Jason M. English — Goldman Sachs — Analyst

Thank you. And on the price side dynamics?

Andre Schulten — Chief Financial Officer

Yeah, sorry. So on the pricing side, the reason why we’re not seeing the pricing come through at this point in time is a couple of dynamics. Number one, most of the pricing went into effect in September. So you only have less than a month really of pricing in the first quarter. We’re also annualizing the base period where we had lower promotion in the market, as you recall. We are now seeing the normalization of promotion levels back to around 30% volumes sold on deal. So that’s certainly offsetting some of the pricing that you otherwise would see flow through.

We certainly expect pricing to become a bigger part of the top-line and the bottom line construct going forward as the pricing again materializes in the markets. And as we said before, we are not lagging pricing, we are driving pricing by category, ideally in line with innovation to ensure that we have the best possible value equation for consumers. We’re executing skew-by-skew, market-by-market in what is right for that market in that particular scenario, and that’s driving the pricing. And we expect pricing to be a net positive to the top-line and to the share position.

Operator

Your next question comes from the line of Robert Ottenstein with Evercore.

Robert Ottenstein — Evercore — Analyst

Great. Thank you very much. Based on some of the analysis that we’ve done, it looks like e-commerce in the U.S. continues to be very strong against pretty tough comps and that you guys are well into double-digits. Can you, number one, confirm that? Maybe give us a sense of what percentage of your business is e-commerce now in the U.S. and globally? And then going into it a little bit more, how do you see e-commerce driving your overall categories now? Is it driving premiumization? Are you continuing to gain or hold share in e-commerce? Just kind of any thoughts and whether you’re surprised that e-commerce has been so strong against such difficult comps? Thank you.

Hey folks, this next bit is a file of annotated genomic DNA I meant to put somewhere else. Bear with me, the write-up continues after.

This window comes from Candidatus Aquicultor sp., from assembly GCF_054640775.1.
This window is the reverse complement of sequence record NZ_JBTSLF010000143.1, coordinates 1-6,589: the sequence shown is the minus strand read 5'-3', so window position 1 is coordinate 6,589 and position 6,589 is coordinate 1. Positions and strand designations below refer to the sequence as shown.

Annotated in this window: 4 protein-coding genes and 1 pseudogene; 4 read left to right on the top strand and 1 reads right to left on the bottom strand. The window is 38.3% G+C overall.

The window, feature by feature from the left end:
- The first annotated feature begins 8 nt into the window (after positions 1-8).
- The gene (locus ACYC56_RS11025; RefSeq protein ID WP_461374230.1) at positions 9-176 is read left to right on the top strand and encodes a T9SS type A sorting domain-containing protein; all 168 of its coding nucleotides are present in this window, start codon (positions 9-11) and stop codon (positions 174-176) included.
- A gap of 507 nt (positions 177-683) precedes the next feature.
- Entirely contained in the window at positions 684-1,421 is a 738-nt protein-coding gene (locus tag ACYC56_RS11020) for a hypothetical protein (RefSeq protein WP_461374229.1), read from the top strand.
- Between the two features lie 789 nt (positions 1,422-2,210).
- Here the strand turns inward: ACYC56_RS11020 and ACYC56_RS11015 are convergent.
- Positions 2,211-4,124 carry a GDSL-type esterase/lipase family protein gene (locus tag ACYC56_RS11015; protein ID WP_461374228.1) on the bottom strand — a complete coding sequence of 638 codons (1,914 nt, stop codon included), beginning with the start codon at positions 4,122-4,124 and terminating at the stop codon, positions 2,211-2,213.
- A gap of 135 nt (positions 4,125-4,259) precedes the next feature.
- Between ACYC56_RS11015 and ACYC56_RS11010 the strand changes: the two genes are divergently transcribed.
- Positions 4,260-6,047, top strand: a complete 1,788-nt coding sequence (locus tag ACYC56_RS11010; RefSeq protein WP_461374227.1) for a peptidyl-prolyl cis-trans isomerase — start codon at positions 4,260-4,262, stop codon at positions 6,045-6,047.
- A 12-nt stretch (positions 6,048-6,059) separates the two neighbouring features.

Andre Schulten — Chief Financial Officer

Yeah. So e-commerce growth at a global level continues to be very strong. We’re up 16% in our e-comm business at a global level. That’s a 66% two year stack. Our e-comm business represents at this point in time about 14% of our total sales, and that’s really across all e-comm channels. So it’s not just pure plays. It’s — specifically in the U.S. it’s obviously pure play, but many of our omni partners. So when you think about Target.com, Walmart.com, etc., where you have fulfillment from store, pick-up-at-store play a significant role in that growth trajectory. The business in the U.S. specifically, we see about 11% growth in our e-comm business. So again, continued strong momentum across all of these formats.

We are well positioned in e-comm for multiple reasons. As we explained before, we believe that a focus on strong brands as driven by COVID is benefiting us specifically also in an e-comm environment where we show up in search on the first page. And we are generally able to explain our benefits, our superiority via more detailed e-content than we would be at a shelf for example. We have strong relationships with our partners as it comes to developing propositions and ensuring that our positions are fit-for-use in either e-comm channel or omnichannels.

And when you think about an omni environment, being the leading brand generally results in more shelf space, more inventory on the shelf. So as consumers order, we can make sure that we are in stock that as we’re being picked up, we have product on shelf, and therefore, can be found and can be fulfilled in store. So generally, e-comm we believe plays to our strength and we can support our e-comm business with strong marketing and brand building to sustain that level of growth.

Operator

Next question will come from the line of Andrea Teixeira with J.P. Morgan.

Andrea Teixeira — J.P. Morgan — Analyst

Hi, good morning. I have a follow-up on Andre’s comments on the anniversary of the promotional normalization. If I understood it correctly, you had 60 basis points headwind in gross margin in what you call product and packaging investment and also a 90 basis points investment in marketing on the SG&A line. So correct me if I’m wrong, I think you were saying you continue to invest to keep your superiority, of course, you can lean, and it’s the time to lean in. But perhaps, how should we be thinking on your ability to flex once pricing is implemented? And I’m assuming most of your competitors will follow or actually had led before even. So how we should be thinking on investments going forward? Thank you.

Andre Schulten — Chief Financial Officer

Yeah. I mean, as you’ve seen in this quarter, we continue to invest in line with our all-in growth. So our marketing spend, our ad spend is up $130 million, and that’s what you should expect going forward. So as long as we can create good return of investment with our incremental spend, we will continue to do so. At the same time, as I mentioned before, there is still significant opportunity to increase the efficiency of our marketing spend. So as we increased digital reach, as we are getting better at targeting, we can both increase reach and quality of reach, and therefore, offset some of that incremental investment by pure efficiency within the marketing spend.